There are a lot of things from home I miss here in Beijing, decent skincare, “normal” toilets, and of course my friends and family. But MOST of all, I miss my home cuisine, and the ingredients that are easy to buy in Western supermarkets. I want to recreate some food that my family miss, share my recipes, and know where to get the ingredients. If you see a blonde lady on a bike with a toddler and bags of groceries, that’s me, on the hunt for little pieces of home.
Another drink that has recaptured my attention (although not a winter brew) is horchata. My Mexican friend in Houston, Texas in the United States introduced me to this drink in college. And while asking around in the Beijing expat community about culinary delights we miss from home, this drink resurfaced. As usual there will be debate on how to make this drink and which version is the best. All the ingredients can be found anywhere in Beijing, but don’t be fooled as horchata will warm your soul like you are on an unpolluted beach.
Horchata comes from Valencia in Spain, where orxata was made from ordi (barley). Although nowadays in Spain horchata is not made with barley but with tiger nuts, water and sugar. Horchata is served as a refreshment with ice. Variations can be made with nuts, rice, seeds, herbs, ground almonds, and lime zest.
Horchata de Arroz (rice) is by far my favorite and I remember my friend taking me to stands by the street in the blistering heat in Texas for a refreshing drink.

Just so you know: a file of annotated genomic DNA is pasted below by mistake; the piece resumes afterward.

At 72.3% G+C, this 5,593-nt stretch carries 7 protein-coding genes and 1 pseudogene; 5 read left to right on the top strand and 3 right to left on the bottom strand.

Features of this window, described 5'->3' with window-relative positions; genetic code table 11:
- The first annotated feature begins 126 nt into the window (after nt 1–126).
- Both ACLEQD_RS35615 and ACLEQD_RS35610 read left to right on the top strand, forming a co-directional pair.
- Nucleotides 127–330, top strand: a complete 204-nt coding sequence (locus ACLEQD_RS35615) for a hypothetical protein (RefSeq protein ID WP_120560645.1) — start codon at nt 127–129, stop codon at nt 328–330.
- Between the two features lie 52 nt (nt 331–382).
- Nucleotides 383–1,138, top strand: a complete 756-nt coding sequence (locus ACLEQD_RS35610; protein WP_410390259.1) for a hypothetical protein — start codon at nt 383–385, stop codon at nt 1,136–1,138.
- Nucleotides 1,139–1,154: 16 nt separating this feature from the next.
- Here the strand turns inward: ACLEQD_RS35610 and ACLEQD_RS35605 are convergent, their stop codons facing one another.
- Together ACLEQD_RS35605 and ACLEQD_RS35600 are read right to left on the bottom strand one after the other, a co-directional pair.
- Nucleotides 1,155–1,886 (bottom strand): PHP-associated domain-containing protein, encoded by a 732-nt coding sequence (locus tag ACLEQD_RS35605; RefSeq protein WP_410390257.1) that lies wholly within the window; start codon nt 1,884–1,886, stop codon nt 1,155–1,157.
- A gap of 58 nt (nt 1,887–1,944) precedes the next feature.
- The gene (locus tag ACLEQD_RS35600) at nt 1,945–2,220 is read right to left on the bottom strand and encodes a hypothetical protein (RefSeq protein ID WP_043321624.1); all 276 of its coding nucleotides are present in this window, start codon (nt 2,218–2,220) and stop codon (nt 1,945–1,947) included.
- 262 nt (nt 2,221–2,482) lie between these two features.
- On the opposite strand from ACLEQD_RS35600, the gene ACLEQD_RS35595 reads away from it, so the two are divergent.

½ cup rice Half cup raw almonds
1 teaspoon ground cinnamon ½ teaspoon lime zest
6 cups of water
1 cup sugar
1 teaspoon vanilla
- Pulverize the raw rice in a blender.
- Combine the rice powder with almonds, cinnamon, and lime zest in a bowl and cover with half the water. Let stand overnight.
- Next day blend the mixture in a blender till smooth.
- Combine the mixture with 3 cups of water and blend again.
- Strain with cheesecloth or a clean kitchen towel.
- Add vanilla and sugar to taste.
- Serve over ice!
Pauline van Hasselt has been working for beijingkids since October 2016. Born in Wassenaar, The Netherlands, she moved with her husband and her 3 year-old daughter to Beijing in June of this year. Prior she lived in the Netherlands, Belgium, Paraguay, Texas, and London, studying and working as a chef. Pauline enjoys biking around Beijing, finding markets and new restaurants, reading crime and fantasy books in bed, and most importantly, turning her house into a home for her family.